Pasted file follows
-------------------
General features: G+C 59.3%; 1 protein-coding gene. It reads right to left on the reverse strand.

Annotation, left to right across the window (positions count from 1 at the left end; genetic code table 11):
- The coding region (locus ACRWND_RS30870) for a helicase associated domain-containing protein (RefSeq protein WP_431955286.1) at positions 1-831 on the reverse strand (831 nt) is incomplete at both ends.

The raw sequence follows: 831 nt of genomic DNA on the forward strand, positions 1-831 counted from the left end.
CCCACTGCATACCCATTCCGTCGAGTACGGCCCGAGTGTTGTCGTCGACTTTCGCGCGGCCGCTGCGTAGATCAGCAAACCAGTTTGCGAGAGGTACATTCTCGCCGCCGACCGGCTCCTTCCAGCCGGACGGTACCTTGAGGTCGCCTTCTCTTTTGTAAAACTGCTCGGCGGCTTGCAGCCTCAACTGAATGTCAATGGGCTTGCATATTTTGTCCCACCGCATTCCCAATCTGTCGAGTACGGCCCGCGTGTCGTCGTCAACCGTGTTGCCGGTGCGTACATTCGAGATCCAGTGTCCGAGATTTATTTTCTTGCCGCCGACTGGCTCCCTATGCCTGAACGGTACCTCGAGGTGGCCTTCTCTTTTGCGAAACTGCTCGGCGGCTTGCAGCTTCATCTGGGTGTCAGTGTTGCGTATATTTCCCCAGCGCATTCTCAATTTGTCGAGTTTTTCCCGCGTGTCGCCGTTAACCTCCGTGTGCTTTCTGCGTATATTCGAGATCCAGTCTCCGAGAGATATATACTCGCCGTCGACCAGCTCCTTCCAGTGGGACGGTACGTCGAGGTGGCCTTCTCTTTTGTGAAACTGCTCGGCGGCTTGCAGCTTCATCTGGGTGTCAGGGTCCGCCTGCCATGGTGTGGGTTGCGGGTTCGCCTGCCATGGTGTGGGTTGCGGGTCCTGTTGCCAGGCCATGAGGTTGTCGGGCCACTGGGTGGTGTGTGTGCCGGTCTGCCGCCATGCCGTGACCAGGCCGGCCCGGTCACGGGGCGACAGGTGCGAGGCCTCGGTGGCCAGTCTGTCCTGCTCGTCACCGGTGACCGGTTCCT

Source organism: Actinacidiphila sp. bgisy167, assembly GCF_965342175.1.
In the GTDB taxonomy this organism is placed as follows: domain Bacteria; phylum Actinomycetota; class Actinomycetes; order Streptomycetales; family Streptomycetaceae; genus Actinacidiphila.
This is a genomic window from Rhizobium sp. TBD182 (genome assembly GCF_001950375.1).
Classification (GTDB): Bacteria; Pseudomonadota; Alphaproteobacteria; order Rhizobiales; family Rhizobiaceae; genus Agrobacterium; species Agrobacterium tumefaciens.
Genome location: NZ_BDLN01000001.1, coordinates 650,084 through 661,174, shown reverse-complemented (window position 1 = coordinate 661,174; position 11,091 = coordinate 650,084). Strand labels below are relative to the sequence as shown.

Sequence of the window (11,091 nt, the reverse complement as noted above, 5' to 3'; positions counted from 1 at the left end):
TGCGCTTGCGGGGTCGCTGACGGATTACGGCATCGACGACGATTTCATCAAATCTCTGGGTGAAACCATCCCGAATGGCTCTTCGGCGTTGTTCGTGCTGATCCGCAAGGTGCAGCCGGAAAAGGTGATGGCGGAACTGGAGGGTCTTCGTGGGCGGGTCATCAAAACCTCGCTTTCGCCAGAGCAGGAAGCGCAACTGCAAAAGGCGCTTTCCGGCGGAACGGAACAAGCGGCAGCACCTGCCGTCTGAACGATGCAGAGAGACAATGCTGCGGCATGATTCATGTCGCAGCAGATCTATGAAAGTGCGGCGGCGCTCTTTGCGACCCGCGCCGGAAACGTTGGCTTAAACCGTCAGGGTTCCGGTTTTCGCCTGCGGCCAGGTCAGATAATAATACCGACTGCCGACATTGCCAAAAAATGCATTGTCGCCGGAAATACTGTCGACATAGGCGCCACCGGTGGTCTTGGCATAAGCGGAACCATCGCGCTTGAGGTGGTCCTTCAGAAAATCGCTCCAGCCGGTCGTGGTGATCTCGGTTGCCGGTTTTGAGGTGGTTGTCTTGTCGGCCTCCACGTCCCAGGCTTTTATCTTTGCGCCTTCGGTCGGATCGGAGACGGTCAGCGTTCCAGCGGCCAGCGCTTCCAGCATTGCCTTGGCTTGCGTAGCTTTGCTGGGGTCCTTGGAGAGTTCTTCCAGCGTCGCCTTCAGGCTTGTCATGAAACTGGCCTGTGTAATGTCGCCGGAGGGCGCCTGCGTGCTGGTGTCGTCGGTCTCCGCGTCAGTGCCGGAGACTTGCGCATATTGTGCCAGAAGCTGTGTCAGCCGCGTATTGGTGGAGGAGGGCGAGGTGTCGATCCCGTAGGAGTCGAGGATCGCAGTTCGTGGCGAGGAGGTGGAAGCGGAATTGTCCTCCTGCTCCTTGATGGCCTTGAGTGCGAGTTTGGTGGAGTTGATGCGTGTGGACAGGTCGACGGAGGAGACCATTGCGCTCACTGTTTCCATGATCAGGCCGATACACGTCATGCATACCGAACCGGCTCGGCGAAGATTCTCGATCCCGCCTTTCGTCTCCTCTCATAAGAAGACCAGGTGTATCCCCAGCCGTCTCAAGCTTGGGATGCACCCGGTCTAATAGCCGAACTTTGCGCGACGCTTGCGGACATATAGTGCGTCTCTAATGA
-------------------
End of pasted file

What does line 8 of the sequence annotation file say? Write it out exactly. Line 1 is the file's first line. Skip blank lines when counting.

This is a genomic window from Rhizobium sp. TBD182 (genome assembly GCF_001950375.1).